Lately I've been pondering lots of things. What's new right? I'm super happy with where my life is right now, things are going my way, and I'm in a good spot with who I am and what I'm doing, but little issues always seem to come up in the middle of all the goodness so on Thursdays I want to talk about those. I'm going to call it Thinking Thursday. #zing
When I read the quote above on Tumblr I thought "What? That can't be. You must always be excellent and excel at things because if you don't people will pass you up and you're going to fail!" And then I realized, not really.
My life is not in competition with everyone else's.
Ever since I was little, I was always good at everything. I don't say that in an arrogant way, I say it because, luckily, it's true. I knew my letters and numbers and how to write my name before kindergarten and people always freaked out about it. Then, I was tested and moved to GT (gifted and talented) in first grade…and people always mentioned it. From an early age I was taught that I was smart and ahead of other kids my age and I got accustomed to people thinking of me that way and that generally carried all through high school. I joined all of the clubs, I took the AP classes, I ran for leadership positions, and I was always teacher's pet. People always treated me like I was perfect and smart and ahead of my grade and so I believed them and then the first time I slightly slipped I felt like a failure.
I thought "This is not me. I don't make C's. I don't even really make B's. How could this have happened? Something must be wrong." When the reality is, no one is good at everything. Even if you are good at things, you're going to slip up sometimes or not prepare enough or just have an off day.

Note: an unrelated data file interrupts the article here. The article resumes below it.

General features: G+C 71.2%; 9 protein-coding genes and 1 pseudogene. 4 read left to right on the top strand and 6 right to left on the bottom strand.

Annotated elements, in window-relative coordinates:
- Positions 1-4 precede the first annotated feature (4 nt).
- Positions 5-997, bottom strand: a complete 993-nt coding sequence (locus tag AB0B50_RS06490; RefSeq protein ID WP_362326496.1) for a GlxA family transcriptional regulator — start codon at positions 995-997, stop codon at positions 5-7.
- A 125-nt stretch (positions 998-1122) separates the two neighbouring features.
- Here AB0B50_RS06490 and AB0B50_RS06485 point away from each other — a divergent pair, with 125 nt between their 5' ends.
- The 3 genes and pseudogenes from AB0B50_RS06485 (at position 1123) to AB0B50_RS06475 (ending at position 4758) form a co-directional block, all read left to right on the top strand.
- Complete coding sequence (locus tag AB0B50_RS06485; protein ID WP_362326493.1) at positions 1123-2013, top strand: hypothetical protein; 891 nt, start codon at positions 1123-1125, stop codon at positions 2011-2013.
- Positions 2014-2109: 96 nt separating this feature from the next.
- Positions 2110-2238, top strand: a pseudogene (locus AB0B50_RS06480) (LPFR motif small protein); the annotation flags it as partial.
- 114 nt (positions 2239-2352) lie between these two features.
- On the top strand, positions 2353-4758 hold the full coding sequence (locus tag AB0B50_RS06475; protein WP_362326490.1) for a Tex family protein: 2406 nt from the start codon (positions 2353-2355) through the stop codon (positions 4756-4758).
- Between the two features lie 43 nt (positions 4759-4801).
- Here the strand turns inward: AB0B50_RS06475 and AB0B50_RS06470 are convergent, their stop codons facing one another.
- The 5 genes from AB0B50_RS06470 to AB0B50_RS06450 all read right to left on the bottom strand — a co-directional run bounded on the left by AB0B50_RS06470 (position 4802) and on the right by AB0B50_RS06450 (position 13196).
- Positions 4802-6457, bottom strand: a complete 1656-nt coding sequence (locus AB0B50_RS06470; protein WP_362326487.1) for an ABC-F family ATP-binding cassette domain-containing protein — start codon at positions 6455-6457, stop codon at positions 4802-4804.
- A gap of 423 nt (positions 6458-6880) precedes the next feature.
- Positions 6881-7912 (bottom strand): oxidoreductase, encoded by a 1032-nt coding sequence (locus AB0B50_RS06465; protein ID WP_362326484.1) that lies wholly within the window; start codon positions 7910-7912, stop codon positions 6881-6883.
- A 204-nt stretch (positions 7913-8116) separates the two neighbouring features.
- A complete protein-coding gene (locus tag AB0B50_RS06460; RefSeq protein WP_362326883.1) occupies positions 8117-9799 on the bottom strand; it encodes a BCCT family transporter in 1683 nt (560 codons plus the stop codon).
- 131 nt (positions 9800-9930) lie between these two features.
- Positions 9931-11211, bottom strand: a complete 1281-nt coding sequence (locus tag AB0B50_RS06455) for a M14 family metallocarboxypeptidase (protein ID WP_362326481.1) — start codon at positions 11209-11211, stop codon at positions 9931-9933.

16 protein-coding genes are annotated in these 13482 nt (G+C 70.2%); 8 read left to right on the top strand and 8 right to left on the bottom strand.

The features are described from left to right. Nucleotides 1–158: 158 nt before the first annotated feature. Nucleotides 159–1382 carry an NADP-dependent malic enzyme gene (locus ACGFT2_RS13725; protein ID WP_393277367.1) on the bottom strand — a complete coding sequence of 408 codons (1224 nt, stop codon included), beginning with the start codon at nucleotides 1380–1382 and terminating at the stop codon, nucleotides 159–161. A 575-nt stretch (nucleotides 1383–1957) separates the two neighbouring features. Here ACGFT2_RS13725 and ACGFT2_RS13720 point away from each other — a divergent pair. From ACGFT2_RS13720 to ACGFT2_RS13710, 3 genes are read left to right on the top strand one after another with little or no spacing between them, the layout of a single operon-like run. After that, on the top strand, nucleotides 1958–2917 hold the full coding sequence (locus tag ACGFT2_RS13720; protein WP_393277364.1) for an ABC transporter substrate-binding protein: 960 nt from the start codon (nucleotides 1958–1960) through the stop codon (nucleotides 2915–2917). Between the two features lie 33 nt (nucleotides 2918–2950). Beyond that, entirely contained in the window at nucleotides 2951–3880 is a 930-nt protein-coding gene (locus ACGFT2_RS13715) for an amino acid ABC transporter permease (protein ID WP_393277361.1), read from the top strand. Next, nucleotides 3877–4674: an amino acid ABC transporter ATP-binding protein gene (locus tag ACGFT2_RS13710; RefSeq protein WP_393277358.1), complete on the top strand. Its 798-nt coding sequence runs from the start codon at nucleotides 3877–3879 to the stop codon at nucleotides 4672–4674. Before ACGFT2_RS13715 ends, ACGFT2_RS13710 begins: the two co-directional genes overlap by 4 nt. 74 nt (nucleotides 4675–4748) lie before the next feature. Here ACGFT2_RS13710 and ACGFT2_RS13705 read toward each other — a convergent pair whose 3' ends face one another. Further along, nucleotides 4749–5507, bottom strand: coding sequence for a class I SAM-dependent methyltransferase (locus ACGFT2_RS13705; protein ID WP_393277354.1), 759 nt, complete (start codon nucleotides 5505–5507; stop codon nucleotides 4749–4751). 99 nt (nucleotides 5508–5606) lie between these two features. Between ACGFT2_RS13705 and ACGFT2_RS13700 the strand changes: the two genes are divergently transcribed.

And that's okay.
I have always been set up as the golden child who does everything right, turns things in on time and always has the great idea to make things work. And don't get me wrong, I love it, but I never realized that sometimes it's okay to not be that, to not always have control. Recently I've been stressed about how to get everything done and make everything come out perfectly and when it looked like that wasn't going to happen, I panicked. I didn't want to except a little less than perfection because I saw that as failure and I thought other people would see me as a failure, but now I see that it's not that at all.
We hold ourselves to a much higher standard than everyone else. No one expects us to constantly be perfect except ourselves. We think they do, and that constantly stresses us because we don't want to let them down, but if you really asked them, they would tell you they couldn't care less….not your real friends anyway. And I'm going to tell you now what I wish I had listened to when people told it to me so many times. Life will be okay whether you make that A or that B. That club will be okay if you have to miss a meeting to study for that test or to catch up on some sleep that you missed the night before. Things will not fall apart because you were less than perfect. Fact is, no one's perfect.
So in summary, you will never find a perfect foundation that is without cracks, just don't let them get out of control because then that foundation will crumble. (Gosh, that comparison was rough…I try.) And out of control is not two or three either (you little stubborn perfectionists, you), I'm thinking closer to 100. So you've got plenty of room to make a few mistakes and still be fine. I promise that failing that test will not lead to you being single and homeless and living on the street. (;